Paul LE FLEM (1881-1984)
Aucassin et Nicolette Chantefable (1908-09) [41:40]
Delphine Haidan (mezzo)
Stanislas de Barbeyrac (tenor)
Mélanie Boisvert (soprano)
Armand Arapian (baritone)
Katia Velletaz (soprano)
Solistes de Lyon/Bernard Tétu
Orchestre des Pays de Savoie/Nicolas Chalvin
rec. Cité des Arts, Chambéry, Savoie, France, 18-20 May 2011. DDD
TIMPANI 1C1188 [41:40]

Aucassin et Nicolette was Breton composer Paul Le Flem's earliest completed stage work. Such was his longevity that he was able to enjoy it for 75 years after putting down his pen! Unusually, Le Flem wrote the work for a puppet show of 'Chinese shadows', which was the height of theatrical fashion at the time. There is indeed what sounds like an oriental colouring to sections of the music, but which is more likely to be the pentatonic harmonies common also to 'Celtic' and medieval music, reflecting both the origins of the composer and of the love poem he so skilfully sets here.
In any case, the light orchestration - strings, harp, piano, chamber organ - is imaginative and richly varied from beginning to end. Le Flem's writing is often modal and impressionistic - comparisons with Debussy and Ravel are inevitable, yet not at all unflattering. New Grove gives the composition date of Aucassin et Nicolette as 1908, as does the authoritative website Compositeurs Bretons. The track-listing gives 1910, whereas musicologist Michel Fleury's notes state that Le Flem began it in 1908 and finished it the following year.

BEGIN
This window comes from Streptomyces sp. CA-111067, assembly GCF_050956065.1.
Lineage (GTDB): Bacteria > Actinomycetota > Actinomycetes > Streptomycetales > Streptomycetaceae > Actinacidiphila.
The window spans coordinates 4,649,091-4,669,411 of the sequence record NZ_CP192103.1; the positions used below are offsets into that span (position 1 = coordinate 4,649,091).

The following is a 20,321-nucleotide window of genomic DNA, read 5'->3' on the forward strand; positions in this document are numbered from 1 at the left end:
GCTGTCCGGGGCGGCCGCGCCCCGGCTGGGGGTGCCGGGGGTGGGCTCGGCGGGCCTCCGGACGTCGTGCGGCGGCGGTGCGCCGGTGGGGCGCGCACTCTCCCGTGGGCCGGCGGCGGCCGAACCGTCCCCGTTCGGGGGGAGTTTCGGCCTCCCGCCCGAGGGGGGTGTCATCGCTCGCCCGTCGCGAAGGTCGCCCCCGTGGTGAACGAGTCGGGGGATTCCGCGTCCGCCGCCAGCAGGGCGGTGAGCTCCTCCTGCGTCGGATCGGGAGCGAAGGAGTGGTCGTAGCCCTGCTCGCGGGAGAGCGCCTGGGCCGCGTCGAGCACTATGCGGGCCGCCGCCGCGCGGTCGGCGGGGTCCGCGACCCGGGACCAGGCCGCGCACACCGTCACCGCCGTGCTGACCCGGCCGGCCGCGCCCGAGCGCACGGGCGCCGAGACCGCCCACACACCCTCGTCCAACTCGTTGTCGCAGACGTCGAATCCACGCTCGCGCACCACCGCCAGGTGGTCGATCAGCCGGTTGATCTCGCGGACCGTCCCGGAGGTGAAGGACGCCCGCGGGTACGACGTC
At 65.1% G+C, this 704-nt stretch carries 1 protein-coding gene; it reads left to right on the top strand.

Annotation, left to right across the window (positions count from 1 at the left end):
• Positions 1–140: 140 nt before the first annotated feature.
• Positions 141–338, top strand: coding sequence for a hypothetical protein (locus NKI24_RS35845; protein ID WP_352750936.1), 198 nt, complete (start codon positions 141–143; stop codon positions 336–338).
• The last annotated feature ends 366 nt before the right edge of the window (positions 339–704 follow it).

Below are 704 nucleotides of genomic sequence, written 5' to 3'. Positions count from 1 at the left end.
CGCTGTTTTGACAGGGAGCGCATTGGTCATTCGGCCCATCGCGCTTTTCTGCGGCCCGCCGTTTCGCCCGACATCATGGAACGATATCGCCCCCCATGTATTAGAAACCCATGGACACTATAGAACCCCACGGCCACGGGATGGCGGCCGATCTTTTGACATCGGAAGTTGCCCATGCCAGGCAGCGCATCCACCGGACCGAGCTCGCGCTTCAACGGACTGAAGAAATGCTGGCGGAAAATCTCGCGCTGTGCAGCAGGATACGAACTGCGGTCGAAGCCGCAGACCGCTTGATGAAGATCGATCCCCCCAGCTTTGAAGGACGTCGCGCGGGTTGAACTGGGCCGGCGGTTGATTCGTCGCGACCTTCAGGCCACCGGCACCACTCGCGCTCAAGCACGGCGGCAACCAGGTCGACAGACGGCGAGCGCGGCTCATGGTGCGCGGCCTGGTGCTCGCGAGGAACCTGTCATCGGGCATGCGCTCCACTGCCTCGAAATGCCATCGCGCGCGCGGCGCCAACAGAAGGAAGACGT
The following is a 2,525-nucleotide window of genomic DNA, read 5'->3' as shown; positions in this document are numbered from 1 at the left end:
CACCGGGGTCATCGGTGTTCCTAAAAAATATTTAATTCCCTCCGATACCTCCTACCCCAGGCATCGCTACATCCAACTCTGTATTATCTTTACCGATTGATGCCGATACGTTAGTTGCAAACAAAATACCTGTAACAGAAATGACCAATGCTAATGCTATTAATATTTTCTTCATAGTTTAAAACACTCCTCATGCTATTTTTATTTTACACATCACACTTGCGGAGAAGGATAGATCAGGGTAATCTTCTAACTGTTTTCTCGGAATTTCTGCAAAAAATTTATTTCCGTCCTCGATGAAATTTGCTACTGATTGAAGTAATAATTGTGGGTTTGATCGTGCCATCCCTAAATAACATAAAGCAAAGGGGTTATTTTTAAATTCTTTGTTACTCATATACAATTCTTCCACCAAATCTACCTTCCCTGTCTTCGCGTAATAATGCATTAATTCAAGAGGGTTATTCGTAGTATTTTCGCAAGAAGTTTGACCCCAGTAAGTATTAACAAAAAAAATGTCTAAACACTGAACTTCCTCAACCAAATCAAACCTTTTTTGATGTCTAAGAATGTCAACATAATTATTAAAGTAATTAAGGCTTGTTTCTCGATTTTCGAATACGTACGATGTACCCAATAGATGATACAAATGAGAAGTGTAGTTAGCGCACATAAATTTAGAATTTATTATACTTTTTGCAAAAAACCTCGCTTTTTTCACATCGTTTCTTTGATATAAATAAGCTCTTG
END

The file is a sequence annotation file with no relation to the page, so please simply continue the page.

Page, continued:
In this premiere recording the chorus and soloists are all native French speakers, the ideal arrangement for French-language texts. There are fine performances from every singer - no vocal acquired tastes here. Sound quality is good too, although the instrumental ensemble sound lacks a little body - not entirely due to the chamber-sized group, but also to a slight loss of definition at the upper edges. Plenty of 'Savoie-faire' about their playing though.
The only real concern about this product is that a full-price CD lasting less than 42 minutes is a big ask of any potential buyer. The marketplace cannot be said to be awash with Le Flem's music - there have been only four previous monographs, two of which were released by Timpani themselves (review, review, the latter re-issued as 1C1123), the others on Marco Polo (8.223655) and Accord (review) - and there are other vocal or stage works that not only could have bulked the disc up a bit, but given further, long-overdue exposure to a figure who counts, along with Ropartz and Langlais, as Breton's finest.
The detailed, interesting notes and photos are printed on flimsy but glossy paper in a booklet that is glued onto the digipak-style case. All text appears in French and English, including a full libretto.
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Le Flem’s puppet show music in a fine performance.